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Should Opportunity Cost be Considered in Travel Hacking
I am sure everyone has heard the saying, don’t talk religion or politics at a party. There are four items that are the travel hacking community’s version of that saying. I wanted to take some time to explore these topics and give my thoughts on them. I am hoping to have a civil (key word there) discussion on it in the comments section. Everyone has their own take on these topics and I would love to hear all sides!
When Shawn interviewed me for this job he asked what I could bring to the blog that it doesn’t already have. And I replied that I think I have a different take on most things when compared to the norm. Sometimes I like to play the devils advocate just for the fun of it. Fair warning, I go against the grain on most of these hot topic issues. I believe open discussion on topics makes life interesting. Open discussion also pushes people to try different approaches and to consider different ways of thinking.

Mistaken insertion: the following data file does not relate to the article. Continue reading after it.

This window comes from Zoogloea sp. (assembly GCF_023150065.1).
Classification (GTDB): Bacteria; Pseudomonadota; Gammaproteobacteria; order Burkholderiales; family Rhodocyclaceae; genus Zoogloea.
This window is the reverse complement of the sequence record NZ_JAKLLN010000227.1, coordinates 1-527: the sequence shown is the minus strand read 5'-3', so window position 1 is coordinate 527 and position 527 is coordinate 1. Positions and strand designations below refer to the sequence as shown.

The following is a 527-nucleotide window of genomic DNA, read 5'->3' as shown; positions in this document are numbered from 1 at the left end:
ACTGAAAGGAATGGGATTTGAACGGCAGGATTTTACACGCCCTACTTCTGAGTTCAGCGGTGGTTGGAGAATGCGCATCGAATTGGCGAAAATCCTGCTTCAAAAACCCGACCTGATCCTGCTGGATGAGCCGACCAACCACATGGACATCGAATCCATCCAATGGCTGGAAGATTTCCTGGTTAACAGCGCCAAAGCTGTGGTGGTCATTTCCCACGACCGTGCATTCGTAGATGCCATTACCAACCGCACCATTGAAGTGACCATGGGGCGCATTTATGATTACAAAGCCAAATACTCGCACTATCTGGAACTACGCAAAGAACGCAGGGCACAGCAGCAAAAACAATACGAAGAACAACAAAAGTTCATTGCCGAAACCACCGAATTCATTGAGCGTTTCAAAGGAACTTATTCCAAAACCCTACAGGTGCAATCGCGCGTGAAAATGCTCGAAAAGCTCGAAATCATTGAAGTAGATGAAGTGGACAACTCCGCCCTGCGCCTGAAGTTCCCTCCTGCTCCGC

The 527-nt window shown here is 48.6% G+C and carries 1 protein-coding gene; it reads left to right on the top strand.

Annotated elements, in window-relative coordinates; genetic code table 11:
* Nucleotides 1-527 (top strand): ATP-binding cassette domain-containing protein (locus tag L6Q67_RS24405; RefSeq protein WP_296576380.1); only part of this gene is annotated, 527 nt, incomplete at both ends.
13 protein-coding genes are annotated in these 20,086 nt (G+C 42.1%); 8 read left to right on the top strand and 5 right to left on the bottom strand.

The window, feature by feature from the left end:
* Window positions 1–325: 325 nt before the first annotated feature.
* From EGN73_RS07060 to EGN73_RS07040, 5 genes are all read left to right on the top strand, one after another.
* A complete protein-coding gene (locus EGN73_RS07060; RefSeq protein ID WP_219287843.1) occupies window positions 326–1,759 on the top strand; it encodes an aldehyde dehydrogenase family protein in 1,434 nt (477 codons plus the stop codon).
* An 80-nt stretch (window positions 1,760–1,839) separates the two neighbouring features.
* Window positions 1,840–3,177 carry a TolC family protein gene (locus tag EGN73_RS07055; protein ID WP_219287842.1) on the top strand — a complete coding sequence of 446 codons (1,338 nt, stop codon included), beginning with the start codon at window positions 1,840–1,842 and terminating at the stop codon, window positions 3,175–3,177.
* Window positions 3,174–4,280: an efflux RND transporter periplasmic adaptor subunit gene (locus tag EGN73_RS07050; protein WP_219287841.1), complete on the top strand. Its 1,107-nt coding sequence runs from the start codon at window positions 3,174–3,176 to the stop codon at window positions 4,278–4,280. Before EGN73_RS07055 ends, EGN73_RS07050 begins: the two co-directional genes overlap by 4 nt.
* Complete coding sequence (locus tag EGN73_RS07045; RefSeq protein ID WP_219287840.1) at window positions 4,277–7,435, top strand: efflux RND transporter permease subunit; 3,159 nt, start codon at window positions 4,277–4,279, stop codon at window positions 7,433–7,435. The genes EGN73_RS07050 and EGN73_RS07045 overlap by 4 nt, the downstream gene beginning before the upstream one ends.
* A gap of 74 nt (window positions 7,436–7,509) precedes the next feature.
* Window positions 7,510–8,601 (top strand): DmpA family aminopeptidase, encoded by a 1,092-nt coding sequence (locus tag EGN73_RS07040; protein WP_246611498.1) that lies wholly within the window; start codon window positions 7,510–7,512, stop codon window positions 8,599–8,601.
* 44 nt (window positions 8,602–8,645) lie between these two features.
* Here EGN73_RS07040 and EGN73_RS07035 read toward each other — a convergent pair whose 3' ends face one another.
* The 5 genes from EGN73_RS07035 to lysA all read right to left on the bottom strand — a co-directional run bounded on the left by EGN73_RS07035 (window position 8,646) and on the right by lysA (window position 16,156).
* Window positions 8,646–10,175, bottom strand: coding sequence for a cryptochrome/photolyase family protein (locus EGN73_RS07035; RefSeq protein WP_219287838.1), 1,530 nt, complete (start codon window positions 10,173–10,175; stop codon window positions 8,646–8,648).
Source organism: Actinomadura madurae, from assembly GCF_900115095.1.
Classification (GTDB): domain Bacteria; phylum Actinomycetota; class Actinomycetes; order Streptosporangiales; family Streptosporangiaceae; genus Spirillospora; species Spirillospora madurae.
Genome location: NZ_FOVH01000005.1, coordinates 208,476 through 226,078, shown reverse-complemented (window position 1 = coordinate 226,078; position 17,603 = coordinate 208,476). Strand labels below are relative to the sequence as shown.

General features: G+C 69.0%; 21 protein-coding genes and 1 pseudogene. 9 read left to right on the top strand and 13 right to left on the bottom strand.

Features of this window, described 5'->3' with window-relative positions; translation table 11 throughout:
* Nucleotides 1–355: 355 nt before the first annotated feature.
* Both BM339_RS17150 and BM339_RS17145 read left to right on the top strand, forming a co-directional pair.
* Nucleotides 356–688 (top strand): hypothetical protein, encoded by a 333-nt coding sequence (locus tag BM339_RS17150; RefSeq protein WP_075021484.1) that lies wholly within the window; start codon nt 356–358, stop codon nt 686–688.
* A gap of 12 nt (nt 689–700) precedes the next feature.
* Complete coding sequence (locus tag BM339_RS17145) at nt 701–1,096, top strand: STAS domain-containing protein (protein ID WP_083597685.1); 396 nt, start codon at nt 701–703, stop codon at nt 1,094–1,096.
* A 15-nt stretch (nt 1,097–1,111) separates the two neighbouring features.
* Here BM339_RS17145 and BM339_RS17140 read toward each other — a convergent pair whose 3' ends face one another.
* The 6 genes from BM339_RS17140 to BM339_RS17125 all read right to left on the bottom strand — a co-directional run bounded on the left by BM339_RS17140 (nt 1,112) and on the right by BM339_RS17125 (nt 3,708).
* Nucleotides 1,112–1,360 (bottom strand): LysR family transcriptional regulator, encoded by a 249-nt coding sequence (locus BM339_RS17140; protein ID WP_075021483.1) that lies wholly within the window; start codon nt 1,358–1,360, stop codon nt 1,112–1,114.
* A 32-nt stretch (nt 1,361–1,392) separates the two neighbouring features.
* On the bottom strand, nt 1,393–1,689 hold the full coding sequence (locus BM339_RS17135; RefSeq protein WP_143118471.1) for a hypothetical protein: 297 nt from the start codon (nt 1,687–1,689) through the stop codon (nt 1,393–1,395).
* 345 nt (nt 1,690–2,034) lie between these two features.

This will be broken into a four part series. I will discuss one of the four topics each Saturday for the next four weeks. This will give us ample time to debate and discuss each topic.
The Four Topics
The four hot button topics that we will be discussing over the next month are:
- Opportunity Cost.
- Is Award Travel Really Free?
- The Value of Credit Card Airline and Incidental Credits.
- Should There be a Minimum Redemption for Award Travel?
I will link back to the previous posts in the series as we move along. This weeks discussion will center around opportunity cost.